“I would like that law changed so transgender women could be accepted with the name they feel more safe,” she said.
A transgender woman was selected in February to participate in Puerto Rico Miss Universe — a first for the Caribbean island — bolstering Salomón's hopes for her entry in the Venezuela contest. She said her parents, siblings and boyfriend support her decision to apply, and the comments and emojis on her Instagram posts are overwhelmingly positive.
The Miss Venezuela organization did not respond to a request for comment from The Associated Press.
Miss Venezuela winners go on to compete in Miss Universe, and the global contest opened to transgender competitors in 2012. That decision prompted Osmel Sousa, then head of Miss Venezuela, to declare that “the humble, Christian Venezuelan public will never accept that position.”
Marcia Ochoa, an associate professor of feminist, critical race and ethnic studies at UC Santa Cruz, applauded Salomón’s efforts.
“She is doing something that makes a lot of sense for a Venezuelan person,” Ochoa said, insisting that Venezuelan culture has space for an idiosyncratic gender identity: miss. “You can see somebody and say whether or not they are in beauty pageants because they look like a beauty pageant contestant. You can say: ‘es toda una miss.’” The phrase encapsulates a truly Venezuelan compliment, that a perfectly put together woman “is absolutely a Miss (Venezuela).”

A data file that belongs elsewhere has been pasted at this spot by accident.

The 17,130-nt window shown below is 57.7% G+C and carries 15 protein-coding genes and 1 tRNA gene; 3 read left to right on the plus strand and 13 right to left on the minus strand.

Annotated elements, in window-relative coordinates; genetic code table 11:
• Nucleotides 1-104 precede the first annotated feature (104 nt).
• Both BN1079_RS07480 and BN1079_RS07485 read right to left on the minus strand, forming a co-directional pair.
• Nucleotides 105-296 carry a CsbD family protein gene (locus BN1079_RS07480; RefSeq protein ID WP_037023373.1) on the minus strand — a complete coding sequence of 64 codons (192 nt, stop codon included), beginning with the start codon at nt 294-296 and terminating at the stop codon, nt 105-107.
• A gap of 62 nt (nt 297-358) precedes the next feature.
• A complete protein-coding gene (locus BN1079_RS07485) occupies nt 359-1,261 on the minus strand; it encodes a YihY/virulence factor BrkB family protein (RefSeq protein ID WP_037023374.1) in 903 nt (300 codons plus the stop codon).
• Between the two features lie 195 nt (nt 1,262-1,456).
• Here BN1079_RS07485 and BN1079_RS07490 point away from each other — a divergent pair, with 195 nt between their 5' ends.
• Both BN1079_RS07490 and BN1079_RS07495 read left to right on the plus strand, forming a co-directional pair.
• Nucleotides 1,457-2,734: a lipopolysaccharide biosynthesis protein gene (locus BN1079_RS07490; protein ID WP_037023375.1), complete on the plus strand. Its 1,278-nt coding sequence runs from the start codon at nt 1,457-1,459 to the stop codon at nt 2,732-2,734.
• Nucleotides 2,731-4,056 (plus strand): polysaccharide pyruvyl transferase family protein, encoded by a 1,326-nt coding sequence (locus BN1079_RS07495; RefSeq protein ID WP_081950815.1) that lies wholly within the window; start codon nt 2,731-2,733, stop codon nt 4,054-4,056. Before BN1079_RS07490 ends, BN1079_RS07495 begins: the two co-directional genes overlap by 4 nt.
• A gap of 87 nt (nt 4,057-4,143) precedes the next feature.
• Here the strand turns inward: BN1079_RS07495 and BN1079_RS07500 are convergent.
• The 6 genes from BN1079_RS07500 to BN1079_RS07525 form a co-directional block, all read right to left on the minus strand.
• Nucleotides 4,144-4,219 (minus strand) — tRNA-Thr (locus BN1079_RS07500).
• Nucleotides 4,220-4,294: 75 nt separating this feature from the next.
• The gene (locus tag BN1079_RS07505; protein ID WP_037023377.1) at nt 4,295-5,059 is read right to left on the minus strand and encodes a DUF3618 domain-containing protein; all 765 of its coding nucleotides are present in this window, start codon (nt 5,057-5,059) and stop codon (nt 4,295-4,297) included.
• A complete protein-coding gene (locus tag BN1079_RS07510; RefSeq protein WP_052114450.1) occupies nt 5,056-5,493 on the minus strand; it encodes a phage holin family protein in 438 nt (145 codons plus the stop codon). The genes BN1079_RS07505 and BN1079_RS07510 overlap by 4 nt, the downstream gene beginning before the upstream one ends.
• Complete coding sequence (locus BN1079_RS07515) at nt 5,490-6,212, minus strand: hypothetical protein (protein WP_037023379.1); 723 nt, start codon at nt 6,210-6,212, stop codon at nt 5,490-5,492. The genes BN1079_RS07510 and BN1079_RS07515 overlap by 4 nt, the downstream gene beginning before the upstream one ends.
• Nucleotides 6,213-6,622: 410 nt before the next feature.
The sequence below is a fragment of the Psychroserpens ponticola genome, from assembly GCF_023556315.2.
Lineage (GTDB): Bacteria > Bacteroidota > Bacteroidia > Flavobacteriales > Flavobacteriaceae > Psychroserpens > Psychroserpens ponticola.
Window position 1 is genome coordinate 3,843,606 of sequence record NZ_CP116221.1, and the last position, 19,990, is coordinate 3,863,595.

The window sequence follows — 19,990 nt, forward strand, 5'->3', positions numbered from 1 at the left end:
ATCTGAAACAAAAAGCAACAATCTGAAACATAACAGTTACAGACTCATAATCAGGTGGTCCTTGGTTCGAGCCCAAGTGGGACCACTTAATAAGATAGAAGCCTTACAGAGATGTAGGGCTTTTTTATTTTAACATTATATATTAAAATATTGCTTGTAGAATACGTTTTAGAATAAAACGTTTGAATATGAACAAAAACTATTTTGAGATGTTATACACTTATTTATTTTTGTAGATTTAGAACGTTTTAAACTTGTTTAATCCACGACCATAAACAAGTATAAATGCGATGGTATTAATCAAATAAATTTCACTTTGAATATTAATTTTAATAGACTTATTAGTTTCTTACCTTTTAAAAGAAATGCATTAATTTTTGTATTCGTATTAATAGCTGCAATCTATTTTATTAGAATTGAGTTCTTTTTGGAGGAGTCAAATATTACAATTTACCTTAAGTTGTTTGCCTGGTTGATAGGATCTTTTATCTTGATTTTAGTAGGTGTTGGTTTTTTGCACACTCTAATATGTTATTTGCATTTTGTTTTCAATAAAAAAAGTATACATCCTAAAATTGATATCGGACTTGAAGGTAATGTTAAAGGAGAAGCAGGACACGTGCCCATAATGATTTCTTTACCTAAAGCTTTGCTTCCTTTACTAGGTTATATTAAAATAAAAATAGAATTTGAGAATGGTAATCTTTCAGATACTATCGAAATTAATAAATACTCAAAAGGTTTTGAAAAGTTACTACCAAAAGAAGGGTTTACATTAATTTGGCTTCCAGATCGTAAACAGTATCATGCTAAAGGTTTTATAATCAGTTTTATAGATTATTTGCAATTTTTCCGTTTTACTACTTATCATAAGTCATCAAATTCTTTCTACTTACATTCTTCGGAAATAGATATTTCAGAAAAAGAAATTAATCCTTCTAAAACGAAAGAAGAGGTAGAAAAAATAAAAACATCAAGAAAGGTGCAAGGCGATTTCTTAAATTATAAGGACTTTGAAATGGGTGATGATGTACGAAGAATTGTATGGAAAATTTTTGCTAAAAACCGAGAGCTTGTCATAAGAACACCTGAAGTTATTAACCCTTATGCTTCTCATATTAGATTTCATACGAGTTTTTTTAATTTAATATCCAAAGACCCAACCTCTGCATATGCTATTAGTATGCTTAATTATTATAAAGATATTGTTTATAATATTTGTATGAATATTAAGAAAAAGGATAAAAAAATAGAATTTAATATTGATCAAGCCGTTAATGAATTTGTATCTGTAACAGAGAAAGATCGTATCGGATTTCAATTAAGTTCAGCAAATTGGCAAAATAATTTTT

In 2018, Angela Ponce from Spain became the first transgender woman to participate in Miss Universe, and last year, a Thai business tycoon and transgender woman bought the Miss Universe Organization — once partly owned by former U.S. President Donald Trump — for $20 million.
Miss Venezuela winners earn instant fame that can lead to positions of influence. The 1981 Miss Universe winner, Irene Sáez, went on to become mayor of a municipality of Caracas, and she ran for president in 1998, losing to Hugo Chávez.
Caracas resident Josefina Mejia has watched Miss Venezuela for decades with family and friends. They pick favorites and have a friendly competition over whose pick will win. Mejia, 65, said she does not oppose Salomón's efforts but would rather see transgender women stay out of the contest.
“This is a conservative society, and sometimes we judge people even though we shouldn’t be judging,” Mejia said. “I would like a separate contest for that gender."
The activist-run Venezuelan Observatory of LGBTIQ+ Violence reported at least 97 cases of violence against members of the community nationwide in 2022, including 11 homicides. The figures are likely an undercount because so many cases are not reported. A formal complaint was filed with authorities in at least 10% of the cases.
Salomón, who is interested in a career in real estate, received a confirmation email that the Miss Venezuela organization had received her application but she still doesn't know if she has been accepted. She said she thinks her modeling and pageant experience gives her an advantage over other contestants.
“I am of the opinion that experience is not improvised,” Salomón said. “That is why people trust that I will make history in the country.”